Director: Takeshi Kateno

Reviewed by Paghat the Ratgirl

Sonatine is largely a by-the-numbers yakuza film about a gangster boss (played by actor-director Takeshi "Beat" Kitano) who is weary of the criminal world & would like to retire. But he is sent to Okinawa with some of his men on one last mission that is a doublecross from the beginning, which will not serve well the lives of his men, & will leave him with nothing to live for but violent revenge.

Kitano's standard routine of standing stoic, emotionless, & poker-faced as he guns people down always has its demented appeal. For what it is, the film's pretty good because Takeshi Kitano is in it. But he has done films so much better, & Sonatine can almost be viewed as a warm-up trial for more successful films like Kitano's Hanabi.

This film's one ingredient that would not be expected in any number of similar or even better films is a long pastoral centerpiece. Midway in the story, our antihero & his men go to a hide-out by the sea & in their boredom play a series of charming games together, revealing their childlike natures.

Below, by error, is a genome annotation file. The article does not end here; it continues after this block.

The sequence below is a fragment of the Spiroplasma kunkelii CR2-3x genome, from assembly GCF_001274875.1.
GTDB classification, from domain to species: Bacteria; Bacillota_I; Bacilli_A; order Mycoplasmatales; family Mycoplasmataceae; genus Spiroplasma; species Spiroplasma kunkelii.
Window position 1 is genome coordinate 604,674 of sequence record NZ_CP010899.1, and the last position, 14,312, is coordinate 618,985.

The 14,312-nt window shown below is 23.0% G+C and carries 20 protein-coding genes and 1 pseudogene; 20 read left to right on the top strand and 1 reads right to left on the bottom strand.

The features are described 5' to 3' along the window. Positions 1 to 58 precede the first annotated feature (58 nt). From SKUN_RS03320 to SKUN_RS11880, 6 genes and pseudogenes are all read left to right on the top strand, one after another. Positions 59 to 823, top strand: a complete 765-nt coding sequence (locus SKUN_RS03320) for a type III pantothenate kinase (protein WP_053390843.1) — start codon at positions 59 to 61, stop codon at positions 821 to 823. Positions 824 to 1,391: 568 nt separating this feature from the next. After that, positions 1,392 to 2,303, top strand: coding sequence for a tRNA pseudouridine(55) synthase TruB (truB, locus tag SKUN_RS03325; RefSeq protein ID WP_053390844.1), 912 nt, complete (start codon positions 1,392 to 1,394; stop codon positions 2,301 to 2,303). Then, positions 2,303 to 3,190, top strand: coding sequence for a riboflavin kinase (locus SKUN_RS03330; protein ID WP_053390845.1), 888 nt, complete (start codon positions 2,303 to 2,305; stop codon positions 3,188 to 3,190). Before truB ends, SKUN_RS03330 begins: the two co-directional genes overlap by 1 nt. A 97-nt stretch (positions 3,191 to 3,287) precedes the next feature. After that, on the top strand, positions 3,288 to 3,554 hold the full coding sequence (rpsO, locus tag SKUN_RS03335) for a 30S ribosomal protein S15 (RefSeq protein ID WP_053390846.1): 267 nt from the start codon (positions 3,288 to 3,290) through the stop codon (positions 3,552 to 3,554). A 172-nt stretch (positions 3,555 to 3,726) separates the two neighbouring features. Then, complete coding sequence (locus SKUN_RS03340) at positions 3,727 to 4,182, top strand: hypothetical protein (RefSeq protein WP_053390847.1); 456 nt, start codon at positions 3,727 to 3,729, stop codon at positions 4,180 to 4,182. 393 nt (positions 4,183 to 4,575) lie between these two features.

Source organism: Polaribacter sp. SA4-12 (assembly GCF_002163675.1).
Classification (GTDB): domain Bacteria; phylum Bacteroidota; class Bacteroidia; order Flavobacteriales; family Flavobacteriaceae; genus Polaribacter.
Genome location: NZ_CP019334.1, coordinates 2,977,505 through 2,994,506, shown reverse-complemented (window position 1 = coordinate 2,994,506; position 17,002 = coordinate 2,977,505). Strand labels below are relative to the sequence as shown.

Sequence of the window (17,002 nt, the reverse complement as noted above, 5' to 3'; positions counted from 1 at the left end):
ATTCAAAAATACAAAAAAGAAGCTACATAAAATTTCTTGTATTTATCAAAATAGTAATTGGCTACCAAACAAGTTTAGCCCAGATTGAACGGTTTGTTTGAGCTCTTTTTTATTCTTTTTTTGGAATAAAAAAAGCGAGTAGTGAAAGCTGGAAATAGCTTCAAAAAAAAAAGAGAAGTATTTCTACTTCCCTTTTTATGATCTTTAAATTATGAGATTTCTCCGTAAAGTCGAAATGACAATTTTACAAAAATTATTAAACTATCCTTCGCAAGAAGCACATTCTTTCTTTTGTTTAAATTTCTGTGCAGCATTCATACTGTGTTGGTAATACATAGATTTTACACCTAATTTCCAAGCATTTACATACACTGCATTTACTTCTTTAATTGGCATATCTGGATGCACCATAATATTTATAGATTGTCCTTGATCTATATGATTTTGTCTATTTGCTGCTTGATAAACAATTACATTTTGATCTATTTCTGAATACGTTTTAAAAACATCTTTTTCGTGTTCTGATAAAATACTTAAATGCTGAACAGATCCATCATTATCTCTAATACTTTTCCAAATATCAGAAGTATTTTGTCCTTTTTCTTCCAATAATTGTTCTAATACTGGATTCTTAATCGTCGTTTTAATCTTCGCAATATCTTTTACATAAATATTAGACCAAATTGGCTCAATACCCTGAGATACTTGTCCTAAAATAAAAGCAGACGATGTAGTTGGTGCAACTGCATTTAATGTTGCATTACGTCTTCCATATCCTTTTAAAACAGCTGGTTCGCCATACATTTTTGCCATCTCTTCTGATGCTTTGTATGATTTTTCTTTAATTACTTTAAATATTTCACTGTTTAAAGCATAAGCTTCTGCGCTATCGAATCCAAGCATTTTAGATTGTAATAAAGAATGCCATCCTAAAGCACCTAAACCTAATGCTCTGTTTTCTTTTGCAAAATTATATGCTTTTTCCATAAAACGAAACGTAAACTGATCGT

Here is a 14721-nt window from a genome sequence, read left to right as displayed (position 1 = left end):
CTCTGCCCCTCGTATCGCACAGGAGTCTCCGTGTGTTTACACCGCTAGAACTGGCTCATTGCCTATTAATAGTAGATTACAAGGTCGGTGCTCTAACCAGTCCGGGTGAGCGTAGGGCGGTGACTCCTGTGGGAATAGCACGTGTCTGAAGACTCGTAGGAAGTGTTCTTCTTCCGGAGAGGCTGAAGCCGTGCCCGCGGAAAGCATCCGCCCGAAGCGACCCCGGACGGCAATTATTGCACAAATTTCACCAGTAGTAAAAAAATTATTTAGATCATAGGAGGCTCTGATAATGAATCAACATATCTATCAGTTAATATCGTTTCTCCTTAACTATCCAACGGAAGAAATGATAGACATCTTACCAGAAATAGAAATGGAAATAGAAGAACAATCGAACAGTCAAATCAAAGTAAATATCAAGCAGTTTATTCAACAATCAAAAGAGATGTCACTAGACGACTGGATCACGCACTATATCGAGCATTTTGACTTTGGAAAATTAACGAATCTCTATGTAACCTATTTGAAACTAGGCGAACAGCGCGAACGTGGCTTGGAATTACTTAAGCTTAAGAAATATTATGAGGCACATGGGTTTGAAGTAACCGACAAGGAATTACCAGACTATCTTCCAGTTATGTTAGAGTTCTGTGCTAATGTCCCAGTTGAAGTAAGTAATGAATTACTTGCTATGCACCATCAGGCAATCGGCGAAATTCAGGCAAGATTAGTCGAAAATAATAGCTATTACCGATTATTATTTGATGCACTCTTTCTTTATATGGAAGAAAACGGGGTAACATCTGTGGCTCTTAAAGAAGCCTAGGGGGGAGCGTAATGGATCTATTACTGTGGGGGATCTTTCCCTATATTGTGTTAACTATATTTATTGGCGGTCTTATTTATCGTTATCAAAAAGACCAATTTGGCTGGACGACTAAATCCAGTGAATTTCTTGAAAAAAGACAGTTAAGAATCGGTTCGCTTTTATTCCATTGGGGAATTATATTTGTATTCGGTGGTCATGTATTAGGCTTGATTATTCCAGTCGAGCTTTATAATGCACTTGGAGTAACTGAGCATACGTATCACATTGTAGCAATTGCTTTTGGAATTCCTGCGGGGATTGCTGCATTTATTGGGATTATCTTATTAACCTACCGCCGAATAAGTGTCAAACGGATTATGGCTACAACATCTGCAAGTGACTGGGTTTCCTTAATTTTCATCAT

They dress up like dancing girls to emulate an Okinawa dance they had seen. They pretend to be toy sumo wrestlers wrestling in the manner of toys. They dig & disguise sandpits along the beach attempting to trick each other into falling into the pits. And more such innocent mischief.

There's additionally a tepid love story through this long pastoral patch of the film, important enough to make the viewer hope for a happy ending for at least someone. Because this part of the film stretches on for a long while, it will bore the bejabbers out of anyone who just wanted to see a yakuza action film. But if the quiet part of the film can be appreciated, it will provide the only moments of originality in a story otherwise awfully commonplace for its genre.

Overlooking its merely cliche "action" elements, one is left with a gangland portrait more senstive than romantic, more tragic than heroic, of men who might have been decent in their lives but instead succumb to their own violence & criminality as though it were Fate & not their own foolish choices that led them to these lives, & these deaths.

I think what Kitano wished to achieve with this film has a certain nobleness to it, to de-mystify & rehumanize these standard gangster characters. But in sum they are still thin characters. For a film vastly superior to this one in capturing a sense of humanity & gangsterism, see the elegant tragedy of friendships & mayhem, Kamikaze Taxi.

copyright by Paghat the Ratgirl

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